On returning consistent data types

This post is in­spired on an is­sue I once found, while I was us­ing a well-­known li­brary in Python for ­pars­ing YAML files. The prob­lem was that when it was load­ing the con­tent of the file, the re­sult was not co­her­en­t, be­cause some­times it re­turned the con­tent as a python dict, but if the file was emp­ty, the re­turn val­ue was None.

Do you no­tice some­thing odd here?

What if I want to use the re­sult? I can­not do it safe­ly, for ex­am­ple:

content = yaml.load(...)  # with the correct parameters and file name
for tag, values in content.items():
    pass  # process as required...

If con­tent is None, it will raise an At­tribu­teEr­ror say­ing that None has no at­tribute called “item­s” (which is true).

There­fore, the de­vel­op­er should catch the ex­cep­tion or avoid the cor­ner case, ­by do­ing some­thing like the fol­low­ing:

content = yaml.load() or {}

That could be a case of “cod­ing de­fen­sive­ly”, mak­ing sure that the pro­gram will not fail un­der­ ­most con­di­tions (it would al­so re­quire to add an as­sert or to raise an ex­cep­tion per­hap­s, but that is a dif­fer­ent top­ic). I ac­tu­al­ly agree with de­fen­sive pro­gram­ming, but I think it is bet­ter if the li­brary it­self has a more cor­rect be­haviour, re­spect­ing the in­ter­face (that is: if you are go­ing to re­turn a dic­tio­nary, and there is not con­tent, then the log­i­cal as­sump­tion is to ex­pect an emp­ty dic­tio­nary). This must be the de­fault be­haviour, not some­thing to be set by pa­ram­e­ter­s.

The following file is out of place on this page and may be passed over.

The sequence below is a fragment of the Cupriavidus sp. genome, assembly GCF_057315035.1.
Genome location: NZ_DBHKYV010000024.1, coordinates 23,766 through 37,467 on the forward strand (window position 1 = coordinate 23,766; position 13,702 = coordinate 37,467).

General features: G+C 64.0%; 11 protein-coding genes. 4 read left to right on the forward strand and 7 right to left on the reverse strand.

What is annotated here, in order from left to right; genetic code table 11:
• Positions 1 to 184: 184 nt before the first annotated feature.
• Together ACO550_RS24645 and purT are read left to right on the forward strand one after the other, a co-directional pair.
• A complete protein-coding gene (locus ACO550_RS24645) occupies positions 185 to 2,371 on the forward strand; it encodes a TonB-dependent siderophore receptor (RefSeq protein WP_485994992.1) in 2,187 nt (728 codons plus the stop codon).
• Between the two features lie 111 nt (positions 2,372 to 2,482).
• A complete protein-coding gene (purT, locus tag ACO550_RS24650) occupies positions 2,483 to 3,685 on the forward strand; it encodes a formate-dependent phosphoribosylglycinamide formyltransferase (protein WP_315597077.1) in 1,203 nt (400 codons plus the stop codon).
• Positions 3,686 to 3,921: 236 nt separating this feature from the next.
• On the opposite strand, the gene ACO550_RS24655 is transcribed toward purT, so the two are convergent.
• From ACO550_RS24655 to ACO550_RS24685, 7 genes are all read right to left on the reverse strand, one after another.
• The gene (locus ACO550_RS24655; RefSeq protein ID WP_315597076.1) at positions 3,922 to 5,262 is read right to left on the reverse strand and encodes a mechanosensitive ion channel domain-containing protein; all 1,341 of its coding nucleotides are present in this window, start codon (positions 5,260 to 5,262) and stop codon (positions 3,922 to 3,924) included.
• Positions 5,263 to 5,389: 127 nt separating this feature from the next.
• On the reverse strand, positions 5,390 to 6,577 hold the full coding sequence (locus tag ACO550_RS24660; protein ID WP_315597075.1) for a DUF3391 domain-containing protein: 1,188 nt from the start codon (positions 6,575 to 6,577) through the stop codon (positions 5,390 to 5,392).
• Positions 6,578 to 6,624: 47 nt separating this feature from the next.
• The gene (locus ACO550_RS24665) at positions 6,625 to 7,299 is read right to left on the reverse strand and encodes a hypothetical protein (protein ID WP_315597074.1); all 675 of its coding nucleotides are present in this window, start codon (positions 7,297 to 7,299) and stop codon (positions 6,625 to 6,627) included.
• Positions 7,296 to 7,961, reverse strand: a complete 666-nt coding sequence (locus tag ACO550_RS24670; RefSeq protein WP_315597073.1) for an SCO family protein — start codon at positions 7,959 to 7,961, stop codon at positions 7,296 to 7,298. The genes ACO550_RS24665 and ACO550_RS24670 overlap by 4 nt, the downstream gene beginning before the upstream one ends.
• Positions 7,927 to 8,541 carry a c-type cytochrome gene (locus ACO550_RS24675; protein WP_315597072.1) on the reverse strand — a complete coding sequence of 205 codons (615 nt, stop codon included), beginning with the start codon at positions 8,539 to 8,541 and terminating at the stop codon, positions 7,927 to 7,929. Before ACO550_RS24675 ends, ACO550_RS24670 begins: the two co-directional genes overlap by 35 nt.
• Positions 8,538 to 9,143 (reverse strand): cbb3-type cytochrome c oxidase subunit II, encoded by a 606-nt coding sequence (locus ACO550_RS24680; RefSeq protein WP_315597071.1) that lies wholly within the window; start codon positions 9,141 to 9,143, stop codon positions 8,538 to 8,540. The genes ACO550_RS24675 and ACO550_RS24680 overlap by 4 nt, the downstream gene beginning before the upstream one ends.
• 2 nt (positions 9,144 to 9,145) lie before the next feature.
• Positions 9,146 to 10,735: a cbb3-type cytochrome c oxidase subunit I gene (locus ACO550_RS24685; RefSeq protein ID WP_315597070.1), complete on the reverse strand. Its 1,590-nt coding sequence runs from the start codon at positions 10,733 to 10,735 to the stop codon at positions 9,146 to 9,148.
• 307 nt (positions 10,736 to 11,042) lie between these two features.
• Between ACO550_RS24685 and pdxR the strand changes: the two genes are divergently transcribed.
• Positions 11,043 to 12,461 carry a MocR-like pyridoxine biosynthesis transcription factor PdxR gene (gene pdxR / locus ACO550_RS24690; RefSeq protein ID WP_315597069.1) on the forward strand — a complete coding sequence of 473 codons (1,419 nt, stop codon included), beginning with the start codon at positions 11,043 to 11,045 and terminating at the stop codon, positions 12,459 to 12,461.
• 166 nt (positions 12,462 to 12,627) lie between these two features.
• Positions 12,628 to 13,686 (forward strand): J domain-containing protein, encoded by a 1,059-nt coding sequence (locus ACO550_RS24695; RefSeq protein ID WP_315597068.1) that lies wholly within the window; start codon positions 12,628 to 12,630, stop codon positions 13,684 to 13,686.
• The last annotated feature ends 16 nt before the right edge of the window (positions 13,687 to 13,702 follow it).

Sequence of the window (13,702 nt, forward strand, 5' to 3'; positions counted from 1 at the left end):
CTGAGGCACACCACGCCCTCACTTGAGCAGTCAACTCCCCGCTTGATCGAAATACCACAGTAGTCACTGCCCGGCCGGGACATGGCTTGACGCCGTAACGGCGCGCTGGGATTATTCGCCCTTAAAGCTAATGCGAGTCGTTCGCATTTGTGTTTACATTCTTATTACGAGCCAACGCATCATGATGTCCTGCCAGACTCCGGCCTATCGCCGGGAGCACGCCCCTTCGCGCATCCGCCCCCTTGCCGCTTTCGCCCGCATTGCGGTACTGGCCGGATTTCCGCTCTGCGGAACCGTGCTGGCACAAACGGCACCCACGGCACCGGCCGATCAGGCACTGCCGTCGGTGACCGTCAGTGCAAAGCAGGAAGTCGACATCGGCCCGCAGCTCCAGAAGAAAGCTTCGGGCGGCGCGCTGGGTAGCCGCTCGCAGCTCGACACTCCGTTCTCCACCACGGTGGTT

This could be thought as an in­stance of a more gen­er­al prob­lem that oc­curs when some func­tion is in­tend­ed to re­turn “X or Y”. In my opin­ion, if X and Y do not share the same in­ter­face, there is a po­ten­tial bug (in the Ob­jec­t-Ori­ent­ed par­a­digm we would say that there is no poly­mor­phis­m, or maybe that the “con­trac­t” is not be­ing re­spect­ed).

This is an ex­am­ple that I want­ed to high­light, be­cause it might help you to write clean­er code.